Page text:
Chinese legend tells of a great flood, and how Emperor Yu drove back the floodwaters, founding the Xia dynasty and giving rise to Chinese civilization. Now an international scientific collaboration has discovered the first geological evidence that such a flood may actually have happened—and the founding of the Xia dynasty may have happened hundreds of years later than historians previously thought. They describe their findings in a new paper in Science.
“Great floods occupy a central place in some of the world’s oldest stories,” the University of Washington geologist David Montgomery wrote in an accompanying commentary on the new findings. “Emperor Yu’s flood now stands as another such story potentially rooted in geologic events.... How many other ancient stories of intriguing disasters might just have more than a grain of truth to them?”
There are different versions of the Great Flood myth, handed down through oral tradition for hundreds of years before finally being written down around 1000 BC. But all feature the heroic Yu, who figured out how to dredge and channel all the flooded rivers and tributaries to control the floodwaters—a task that purportedly took decades to accomplish, even with the help of a dragon to dig channels and a giant turtle to haul mud. (Myths have their fanciful elements.) This led to him becoming emperor and establishing the Xia dynasty in China.
Whether or not the Great Flood actually happened has been a longstanding bone of contention among scholars. After all, the historical record may have included the story of the flood and Emperor Yu’s role in driving back the waters as propaganda to justify imperial rule. History is written by the victors. This new geological discovery is the first real evidence for such a flood taking place.
In a press conference yesterday, lead author Wu Qinglong of Peking University in Beijing described the accidental discovery of unusual sediment in the Jishi Gorge of the Yellow River. He hypothesized that it might be linked with the great flood and the founding the Xi dynasty. It was Wu who brought together the members of the collaboration, hailing from different disciplines, to find evidence to bolster that hypothesis.
According to co-author Darryl Granger, a geologist at Purdue University, they found that evidence by mapping and dating the distinctive sediments deposited downstream from Jishi Gorge. They also examined bones from skeletons of children who died in an earthquake, found at the archaeological site of Lajia. Radiocarbon analysis of the skeletons gave a date of around 1922 BC.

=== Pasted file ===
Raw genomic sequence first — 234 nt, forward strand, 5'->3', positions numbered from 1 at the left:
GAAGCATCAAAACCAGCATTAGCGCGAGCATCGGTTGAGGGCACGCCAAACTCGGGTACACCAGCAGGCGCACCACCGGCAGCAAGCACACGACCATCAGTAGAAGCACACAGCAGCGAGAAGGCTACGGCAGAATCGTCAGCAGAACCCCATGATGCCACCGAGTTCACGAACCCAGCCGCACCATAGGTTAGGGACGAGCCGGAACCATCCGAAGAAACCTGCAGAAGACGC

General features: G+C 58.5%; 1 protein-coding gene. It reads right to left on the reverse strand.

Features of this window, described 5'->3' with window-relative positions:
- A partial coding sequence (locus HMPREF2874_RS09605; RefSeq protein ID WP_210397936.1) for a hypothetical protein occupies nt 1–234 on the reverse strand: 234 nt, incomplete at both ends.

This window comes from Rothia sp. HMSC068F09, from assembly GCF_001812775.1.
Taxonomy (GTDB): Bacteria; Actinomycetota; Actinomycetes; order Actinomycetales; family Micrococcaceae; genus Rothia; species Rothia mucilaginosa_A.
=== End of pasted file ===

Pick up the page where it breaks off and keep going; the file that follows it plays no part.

From this, the collaborators were able to reconstruct a sequence of likely events occurring around this time along the Yellow River. First, there was a devastating earthquake that caused a massive landslide. This dammed the Yellow River in the Jishi Gorge, located right at the edge of the Tibetan plateau. According to Granger, quake-caused landslides are quite common to this area. The resulting lake eventually spilled over the top of the dam of debris, weakening it until it collapsed catastrophically, sending a deluge of water downriver and flooding the lowlands.
The houses of that period would have been more like caves dug into windblown sediment, according to co-author David Cohen, an archaeologist at National Taiwan University, which collapsed when the earthquake hit, killing the people inside.
“We know [the earthquake] happened the same year [as the flood] because fissures in the ground caused by the earthquake are filled with flood sediment, as are pottery jars [at the site,” said Granger. “So the people killed in the quake and the flood are intimately related.” Had it been more than a year, the annual rains would have kicked in, filling those fissures and jars with finer sediment.
The flooding would have significant enough to devastate the region. In the Book of Documents, Yu describes the flooding:
“The inundating waters seemed to assail the heavens, and in their extent embraced the hills and overtopped the great mounds, so that the people were bewildered and overwhelmed.
That’s in line with the Chinese collaboration’s estimates based on their mapping and analysis of sediment the site. Granger estimated that the flood waters may have risen 38 meters (around 124 feet) above the usual river level—about one-third the height of the Empire State Building, per Cohen—with flow rates between 300,000 to 500,000 cubic meters (79 million to 132 million gallons) of water per second. “That’s equivalent to the largest flood registered on the Amazon River, and the largest known flood on Earth in the last 10,000 years,” he said. The pile of debris that dammed the river would have been somewhere between the height of the Three Gorges Dam that spans the Yangtze River and the Hoover Dam in the US.
This timeline also coincides with a major cultural transition, as the late Neolithic Era gave way to the Early Bronze Age, although Cohen describes this as more of an interesting parallel, with no evidence as yet for direct causation. There is evidence that the system of smaller chiefdoms in place before that time suddenly collapsed, and after a transitional period, larger cities, with more complex administrative structures, a writing system, and bronze manufacturing emerged around 1900 BC.
In that sense, “The story of Yu taming the flood is the story of a new political order emerging out of the chaos of the flood,” said Cohen.